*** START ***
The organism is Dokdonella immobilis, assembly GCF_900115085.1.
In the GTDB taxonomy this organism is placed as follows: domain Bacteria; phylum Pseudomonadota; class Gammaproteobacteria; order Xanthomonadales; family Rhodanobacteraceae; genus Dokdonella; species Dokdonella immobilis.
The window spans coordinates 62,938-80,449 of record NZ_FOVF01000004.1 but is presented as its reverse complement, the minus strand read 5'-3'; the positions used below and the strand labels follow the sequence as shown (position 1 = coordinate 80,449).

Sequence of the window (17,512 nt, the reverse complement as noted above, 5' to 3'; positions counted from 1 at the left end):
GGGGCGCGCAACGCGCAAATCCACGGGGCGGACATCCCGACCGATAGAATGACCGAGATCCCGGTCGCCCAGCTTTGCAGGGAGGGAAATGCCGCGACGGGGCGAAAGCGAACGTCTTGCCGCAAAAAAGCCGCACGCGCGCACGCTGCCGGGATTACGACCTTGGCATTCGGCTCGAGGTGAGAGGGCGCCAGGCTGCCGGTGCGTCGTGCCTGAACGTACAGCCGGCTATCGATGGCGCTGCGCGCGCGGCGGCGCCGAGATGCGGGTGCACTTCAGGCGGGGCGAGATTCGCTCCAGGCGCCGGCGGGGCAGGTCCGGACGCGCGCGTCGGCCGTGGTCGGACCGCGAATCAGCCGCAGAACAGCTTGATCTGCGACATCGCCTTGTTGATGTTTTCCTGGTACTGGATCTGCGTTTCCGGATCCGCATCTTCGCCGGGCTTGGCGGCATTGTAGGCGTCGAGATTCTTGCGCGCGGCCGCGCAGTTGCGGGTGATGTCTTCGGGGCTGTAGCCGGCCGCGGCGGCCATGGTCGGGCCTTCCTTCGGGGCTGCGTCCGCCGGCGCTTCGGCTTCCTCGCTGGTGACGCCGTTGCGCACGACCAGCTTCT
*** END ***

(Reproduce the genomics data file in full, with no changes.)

The organism is Dokdonella immobilis, assembly GCF_900115085.1.
In the GTDB taxonomy this organism is placed as follows: domain Bacteria; phylum Pseudomonadota; class Gammaproteobacteria; order Xanthomonadales; family Rhodanobacteraceae; genus Dokdonella; species Dokdonella immobilis.
The window spans coordinates 62,938-80,449 of record NZ_FOVF01000004.1 but is presented as its reverse complement, the minus strand read 5'-3'; the positions used below and the strand labels follow the sequence as shown (position 1 = coordinate 80,449).

Sequence of the window (17,512 nt, the reverse complement as noted above, 5' to 3'; positions counted from 1 at the left end):
GGGGCGCGCAACGCGCAAATCCACGGGGCGGACATCCCGACCGATAGAATGACCGAGATCCCGGTCGCCCAGCTTTGCAGGGAGGGAAATGCCGCGACGGGGCGAAAGCGAACGTCTTGCCGCAAAAAAGCCGCACGCGCGCACGCTGCCGGGATTACGACCTTGGCATTCGGCTCGAGGTGAGAGGGCGCCAGGCTGCCGGTGCGTCGTGCCTGAACGTACAGCCGGCTATCGATGGCGCTGCGCGCGCGGCGGCGCCGAGATGCGGGTGCACTTCAGGCGGGGCGAGATTCGCTCCAGGCGCCGGCGGGGCAGGTCCGGACGCGCGCGTCGGCCGTGGTCGGACCGCGAATCAGCCGCAGAACAGCTTGATCTGCGACATCGCCTTGTTGATGTTTTCCTGGTACTGGATCTGCGTTTCCGGATCCGCATCTTCGCCGGGCTTGGCGGCATTGTAGGCGTCGAGATTCTTGCGCGCGGCCGCGCAGTTGCGGGTGATGTCTTCGGGGCTGTAGCCGGCCGCGGCGGCCATGGTCGGGCCTTCCTTCGGGGCTGCGTCCGCCGGCGCTTCGGCTTCCTCGCTGGTGACGCCGTTGCGCACGACCAGCTTCT